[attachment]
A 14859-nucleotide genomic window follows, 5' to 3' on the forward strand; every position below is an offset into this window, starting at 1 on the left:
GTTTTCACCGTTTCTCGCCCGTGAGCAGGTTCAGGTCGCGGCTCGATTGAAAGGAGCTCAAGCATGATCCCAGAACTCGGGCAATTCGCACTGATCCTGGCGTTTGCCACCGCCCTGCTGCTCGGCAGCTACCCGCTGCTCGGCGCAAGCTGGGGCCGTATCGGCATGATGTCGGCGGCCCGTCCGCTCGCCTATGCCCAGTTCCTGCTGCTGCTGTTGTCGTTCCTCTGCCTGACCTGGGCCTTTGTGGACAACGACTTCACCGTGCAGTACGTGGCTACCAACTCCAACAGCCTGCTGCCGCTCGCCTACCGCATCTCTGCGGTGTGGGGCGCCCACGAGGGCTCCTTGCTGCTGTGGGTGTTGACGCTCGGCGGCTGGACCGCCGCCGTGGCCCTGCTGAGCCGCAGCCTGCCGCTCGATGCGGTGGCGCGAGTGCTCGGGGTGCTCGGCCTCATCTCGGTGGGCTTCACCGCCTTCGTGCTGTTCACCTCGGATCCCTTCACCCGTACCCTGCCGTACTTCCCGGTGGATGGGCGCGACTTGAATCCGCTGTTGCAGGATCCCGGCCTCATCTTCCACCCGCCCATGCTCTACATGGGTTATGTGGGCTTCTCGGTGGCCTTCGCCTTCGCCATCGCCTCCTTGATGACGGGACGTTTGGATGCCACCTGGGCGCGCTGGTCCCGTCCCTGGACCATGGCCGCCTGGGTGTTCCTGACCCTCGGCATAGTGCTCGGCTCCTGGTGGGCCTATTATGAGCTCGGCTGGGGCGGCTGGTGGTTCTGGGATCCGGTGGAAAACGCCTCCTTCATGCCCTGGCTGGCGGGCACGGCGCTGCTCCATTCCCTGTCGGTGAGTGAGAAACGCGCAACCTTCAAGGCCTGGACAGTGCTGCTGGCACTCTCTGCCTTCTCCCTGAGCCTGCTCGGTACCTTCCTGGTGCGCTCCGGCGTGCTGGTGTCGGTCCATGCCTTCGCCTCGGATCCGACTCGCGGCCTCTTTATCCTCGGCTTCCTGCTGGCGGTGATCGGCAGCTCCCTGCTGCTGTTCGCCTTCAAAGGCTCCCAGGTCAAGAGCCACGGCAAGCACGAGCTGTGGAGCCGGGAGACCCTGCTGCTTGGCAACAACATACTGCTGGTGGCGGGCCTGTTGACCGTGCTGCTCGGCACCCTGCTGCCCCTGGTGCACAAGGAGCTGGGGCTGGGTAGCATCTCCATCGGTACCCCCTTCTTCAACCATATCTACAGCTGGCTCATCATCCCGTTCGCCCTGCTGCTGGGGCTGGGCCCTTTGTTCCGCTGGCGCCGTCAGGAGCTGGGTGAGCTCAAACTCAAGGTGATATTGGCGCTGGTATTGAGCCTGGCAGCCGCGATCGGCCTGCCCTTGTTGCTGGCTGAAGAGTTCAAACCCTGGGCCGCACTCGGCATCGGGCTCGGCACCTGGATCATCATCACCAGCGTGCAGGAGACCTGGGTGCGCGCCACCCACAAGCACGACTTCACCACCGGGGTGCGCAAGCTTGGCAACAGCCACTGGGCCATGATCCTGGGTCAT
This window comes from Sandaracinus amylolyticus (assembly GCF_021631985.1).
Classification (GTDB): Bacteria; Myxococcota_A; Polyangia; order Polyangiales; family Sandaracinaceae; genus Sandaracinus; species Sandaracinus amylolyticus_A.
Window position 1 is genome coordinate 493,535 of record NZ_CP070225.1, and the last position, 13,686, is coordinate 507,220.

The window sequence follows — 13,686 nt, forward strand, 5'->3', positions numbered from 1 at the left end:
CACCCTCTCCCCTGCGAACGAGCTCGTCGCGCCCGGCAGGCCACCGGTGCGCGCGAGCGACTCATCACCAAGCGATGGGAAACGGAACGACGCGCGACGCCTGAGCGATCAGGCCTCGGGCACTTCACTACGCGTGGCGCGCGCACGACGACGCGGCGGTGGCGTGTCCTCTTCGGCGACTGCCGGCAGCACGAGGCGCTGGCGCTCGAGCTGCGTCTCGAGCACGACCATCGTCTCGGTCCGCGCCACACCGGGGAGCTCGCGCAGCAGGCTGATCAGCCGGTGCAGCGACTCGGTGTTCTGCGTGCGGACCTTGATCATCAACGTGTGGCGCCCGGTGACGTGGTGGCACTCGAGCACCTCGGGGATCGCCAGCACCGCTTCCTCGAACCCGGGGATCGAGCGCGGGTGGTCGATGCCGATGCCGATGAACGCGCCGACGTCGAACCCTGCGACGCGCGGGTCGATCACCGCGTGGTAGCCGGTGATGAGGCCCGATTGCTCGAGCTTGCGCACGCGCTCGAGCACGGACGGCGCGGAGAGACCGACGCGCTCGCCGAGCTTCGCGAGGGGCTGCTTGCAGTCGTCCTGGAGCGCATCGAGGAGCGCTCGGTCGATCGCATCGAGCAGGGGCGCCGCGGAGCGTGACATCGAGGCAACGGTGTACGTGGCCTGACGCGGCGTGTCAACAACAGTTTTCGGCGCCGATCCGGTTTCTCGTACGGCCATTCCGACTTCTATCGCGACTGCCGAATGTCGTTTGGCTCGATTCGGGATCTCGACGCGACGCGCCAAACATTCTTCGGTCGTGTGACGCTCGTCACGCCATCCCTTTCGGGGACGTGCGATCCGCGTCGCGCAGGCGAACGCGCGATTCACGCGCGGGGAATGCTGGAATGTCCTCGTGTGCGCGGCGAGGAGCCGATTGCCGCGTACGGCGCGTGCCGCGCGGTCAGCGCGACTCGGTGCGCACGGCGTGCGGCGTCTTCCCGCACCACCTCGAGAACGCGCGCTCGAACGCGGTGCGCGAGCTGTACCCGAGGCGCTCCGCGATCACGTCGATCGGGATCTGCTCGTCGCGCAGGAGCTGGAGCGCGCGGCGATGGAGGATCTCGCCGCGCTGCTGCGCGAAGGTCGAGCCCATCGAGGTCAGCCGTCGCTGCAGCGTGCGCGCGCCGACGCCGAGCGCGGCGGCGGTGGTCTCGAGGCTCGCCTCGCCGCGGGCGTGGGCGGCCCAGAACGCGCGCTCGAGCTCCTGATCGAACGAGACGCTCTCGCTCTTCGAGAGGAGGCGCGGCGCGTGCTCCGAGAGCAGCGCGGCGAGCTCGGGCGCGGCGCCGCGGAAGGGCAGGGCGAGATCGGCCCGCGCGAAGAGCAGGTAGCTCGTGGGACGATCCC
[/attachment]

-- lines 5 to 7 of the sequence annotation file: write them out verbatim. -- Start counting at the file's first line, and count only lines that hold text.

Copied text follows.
Window position 1 is genome coordinate 493,535 of record NZ_CP070225.1, and the last position, 13,686, is coordinate 507,220.

The window sequence follows — 13,686 nt, forward strand, 5'->3', positions numbered from 1 at the left end:
CACCCTCTCCCCTGCGAACGAGCTCGTCGCGCCCGGCAGGCCACCGGTGCGCGCGAGCGACTCATCACCAAGCGATGGGAAACGGAACGACGCGCGACGCCTGAGCGATCAGGCCTCGGGCACTTCACTACGCGTGGCGCGCGCACGACGACGCGGCGGTGGCGTGTCCTCTTCGGCGACTGCCGGCAGCACGAGGCGCTGGCGCTCGAGCTGCGTCTCGAGCACGACCATCGTCTCGGTCCGCGCCACACCGGGGAGCTCGCGCAGCAGGCTGATCAGCCGGTGCAGCGACTCGGTGTTCTGCGTGCGGACCTTGATCATCAACGTGTGGCGCCCGGTGACGTGGTGGCACTCGAGCACCTCGGGGATCGCCAGCACCGCTTCCTCGAACCCGGGGATCGAGCGCGGGTGGTCGATGCCGATGCCGATGAACGCGCCGACGTCGAACCCTGCGACGCGCGGGTCGATCACCGCGTGGTAGCCGGTGATGAGGCCCGATTGCTCGAGCTTGCGCACGCGCTCGAGCACGGACGGCGCGGAGAGACCGACGCGCTCGCCGAGCTTCGCGAGGGGCTGCTTGCAGTCGTCCTGGAGCGCATCGAGGAGCGCTCGGTCGATCGCATCGAGCAGGGGCGCCGCGGAGCGTGACATCGAGGCAACGGTGTACGTGGCCTGACGCGGCGTGTCAACAACAGTTTTCGGCGCCGATCCGGTTTCTCGTACGGCCATTCCGACTTCTATCGCGACTGCCGAATGTCGTTTGGCTCGATTCGGGATCTCGACGCGACGCGCCAAACATTCTTCGGTCGTGTGACGCTCGTCACGCCATCCCTTTCGGGGACGTGCGATCCGCGTCGCGCAGGCGAACGCGCGATTCACGCGCGGGGAATGCTGGAATGTCCTCGTGTGCGCGGCGAGGAGCCGATTGCCGCGTACGGCGCGTGCCGCGCGGTCAGCGCGACTCGGTGCGCACGGCGTGCGGCGTCTTCCCGCACCACCTCGAGAACGCGCGCTCGAACGCGGTGCGCGAGCTGTACCCGAGGCGCTCCGCGATCACGTCGATCGGGATCTGCTCGTCGCGCAGGAGCTGGAGCGCGCGGCGATGGAGGATCTCGCCGCGCTGCTGCGCGAAGGTCGAGCCCATCGAGGTCAGCCGTCGCTGCAGCGTGCGCGCGCCGACGCCGAGCGCGGCGGCGGTGGTCTCGAGGCTCGCCTCGCCGCGGGCGTGGGCGGCCCAGAACGCGCGCTCGAGCTCCTGATCGAACGAGACGCTCTCGCTCTTCGAGAGGAGGCGCGGCGCGTGCTCCGAGAGCAGCGCGGCGAGCTCGGGCGCGGCGCCGCGGAAGGGCAGGGCGAGATCGGCCCGCGCGAAGAGCAGGTAGCTCGTGGGACGATCCC